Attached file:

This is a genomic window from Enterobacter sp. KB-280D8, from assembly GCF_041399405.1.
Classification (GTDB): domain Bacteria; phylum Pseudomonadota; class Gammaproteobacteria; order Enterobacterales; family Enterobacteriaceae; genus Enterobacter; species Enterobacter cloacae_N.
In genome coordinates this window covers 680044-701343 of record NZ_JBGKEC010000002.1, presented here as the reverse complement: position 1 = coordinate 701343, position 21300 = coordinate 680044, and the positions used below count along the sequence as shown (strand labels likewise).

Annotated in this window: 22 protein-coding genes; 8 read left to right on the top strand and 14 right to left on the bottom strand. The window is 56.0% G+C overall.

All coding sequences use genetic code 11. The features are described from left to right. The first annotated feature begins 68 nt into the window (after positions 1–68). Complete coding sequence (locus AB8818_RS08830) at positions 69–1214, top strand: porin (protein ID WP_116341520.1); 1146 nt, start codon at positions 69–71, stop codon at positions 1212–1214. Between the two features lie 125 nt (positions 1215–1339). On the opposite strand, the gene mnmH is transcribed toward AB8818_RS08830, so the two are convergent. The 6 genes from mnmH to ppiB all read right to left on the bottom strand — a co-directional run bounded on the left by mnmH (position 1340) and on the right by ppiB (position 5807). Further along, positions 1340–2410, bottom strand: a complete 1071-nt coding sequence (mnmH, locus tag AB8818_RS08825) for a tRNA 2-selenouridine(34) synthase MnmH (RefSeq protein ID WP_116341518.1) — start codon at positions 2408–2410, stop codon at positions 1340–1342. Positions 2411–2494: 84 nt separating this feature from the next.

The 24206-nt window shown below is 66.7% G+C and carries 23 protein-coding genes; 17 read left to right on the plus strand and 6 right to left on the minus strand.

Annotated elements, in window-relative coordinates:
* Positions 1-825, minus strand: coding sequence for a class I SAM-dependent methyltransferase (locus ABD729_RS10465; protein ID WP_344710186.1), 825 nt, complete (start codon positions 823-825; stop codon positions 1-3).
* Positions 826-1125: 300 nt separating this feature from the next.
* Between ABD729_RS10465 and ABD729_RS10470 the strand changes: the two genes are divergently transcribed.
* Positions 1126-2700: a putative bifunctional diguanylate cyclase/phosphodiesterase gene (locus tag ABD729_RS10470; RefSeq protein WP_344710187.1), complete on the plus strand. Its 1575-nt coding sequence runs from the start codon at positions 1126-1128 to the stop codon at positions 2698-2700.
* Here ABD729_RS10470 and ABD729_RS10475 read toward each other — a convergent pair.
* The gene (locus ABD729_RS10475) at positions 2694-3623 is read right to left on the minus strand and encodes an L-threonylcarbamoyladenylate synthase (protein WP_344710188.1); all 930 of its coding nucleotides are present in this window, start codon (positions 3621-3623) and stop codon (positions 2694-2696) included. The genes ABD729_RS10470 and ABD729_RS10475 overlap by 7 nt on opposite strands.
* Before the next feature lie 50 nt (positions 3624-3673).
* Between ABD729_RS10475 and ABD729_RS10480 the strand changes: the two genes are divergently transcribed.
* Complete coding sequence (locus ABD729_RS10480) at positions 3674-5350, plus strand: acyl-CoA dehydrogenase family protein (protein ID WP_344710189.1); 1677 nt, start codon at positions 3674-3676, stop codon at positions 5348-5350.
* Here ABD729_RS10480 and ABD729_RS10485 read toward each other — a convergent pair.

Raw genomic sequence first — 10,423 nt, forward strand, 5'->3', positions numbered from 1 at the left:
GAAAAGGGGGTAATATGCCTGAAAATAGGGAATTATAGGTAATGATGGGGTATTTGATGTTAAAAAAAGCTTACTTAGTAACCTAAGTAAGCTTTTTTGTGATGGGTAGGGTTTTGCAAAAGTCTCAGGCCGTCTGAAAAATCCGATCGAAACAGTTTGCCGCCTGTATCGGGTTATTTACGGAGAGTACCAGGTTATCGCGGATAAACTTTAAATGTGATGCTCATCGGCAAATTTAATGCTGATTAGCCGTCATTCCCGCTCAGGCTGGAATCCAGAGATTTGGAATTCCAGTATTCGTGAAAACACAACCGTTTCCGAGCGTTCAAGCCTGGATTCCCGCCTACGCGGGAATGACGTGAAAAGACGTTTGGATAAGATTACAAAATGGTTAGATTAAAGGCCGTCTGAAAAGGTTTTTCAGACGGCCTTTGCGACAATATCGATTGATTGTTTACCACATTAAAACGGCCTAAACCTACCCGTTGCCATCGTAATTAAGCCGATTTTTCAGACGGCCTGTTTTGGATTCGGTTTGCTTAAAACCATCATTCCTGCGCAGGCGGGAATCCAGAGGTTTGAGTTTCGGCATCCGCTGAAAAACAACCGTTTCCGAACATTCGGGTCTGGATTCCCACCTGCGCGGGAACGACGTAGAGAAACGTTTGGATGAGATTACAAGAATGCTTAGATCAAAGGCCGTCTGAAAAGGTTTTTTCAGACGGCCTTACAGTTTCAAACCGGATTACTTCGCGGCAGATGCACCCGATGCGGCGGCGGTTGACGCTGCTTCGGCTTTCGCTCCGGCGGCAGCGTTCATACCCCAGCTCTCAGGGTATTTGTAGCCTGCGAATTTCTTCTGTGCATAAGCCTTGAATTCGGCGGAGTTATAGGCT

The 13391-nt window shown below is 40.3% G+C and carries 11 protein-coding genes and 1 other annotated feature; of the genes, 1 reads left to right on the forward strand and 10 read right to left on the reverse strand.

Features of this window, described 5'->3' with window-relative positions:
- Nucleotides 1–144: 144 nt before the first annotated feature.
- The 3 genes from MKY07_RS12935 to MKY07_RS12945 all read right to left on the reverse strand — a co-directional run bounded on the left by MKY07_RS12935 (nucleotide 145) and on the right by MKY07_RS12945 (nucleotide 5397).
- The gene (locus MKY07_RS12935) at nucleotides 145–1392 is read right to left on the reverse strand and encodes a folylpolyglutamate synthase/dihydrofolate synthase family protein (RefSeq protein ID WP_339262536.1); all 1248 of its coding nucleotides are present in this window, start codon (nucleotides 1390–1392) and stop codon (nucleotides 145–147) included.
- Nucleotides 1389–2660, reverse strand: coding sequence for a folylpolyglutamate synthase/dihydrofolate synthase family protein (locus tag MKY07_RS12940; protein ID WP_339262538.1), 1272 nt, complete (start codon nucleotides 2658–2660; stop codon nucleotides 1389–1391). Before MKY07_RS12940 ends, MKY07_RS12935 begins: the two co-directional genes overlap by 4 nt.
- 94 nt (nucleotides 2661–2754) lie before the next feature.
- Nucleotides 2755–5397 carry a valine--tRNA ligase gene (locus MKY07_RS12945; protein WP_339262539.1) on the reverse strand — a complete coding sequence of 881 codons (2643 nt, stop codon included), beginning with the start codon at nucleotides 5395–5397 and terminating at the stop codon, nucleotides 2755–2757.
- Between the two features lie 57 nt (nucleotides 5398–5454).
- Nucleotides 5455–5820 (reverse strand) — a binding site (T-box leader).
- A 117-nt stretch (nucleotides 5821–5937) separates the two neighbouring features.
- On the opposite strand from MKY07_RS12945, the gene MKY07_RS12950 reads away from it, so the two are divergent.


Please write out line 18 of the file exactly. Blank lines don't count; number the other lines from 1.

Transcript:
Raw genomic sequence first — 10,423 nt, forward strand, 5'->3', positions numbered from 1 at the left: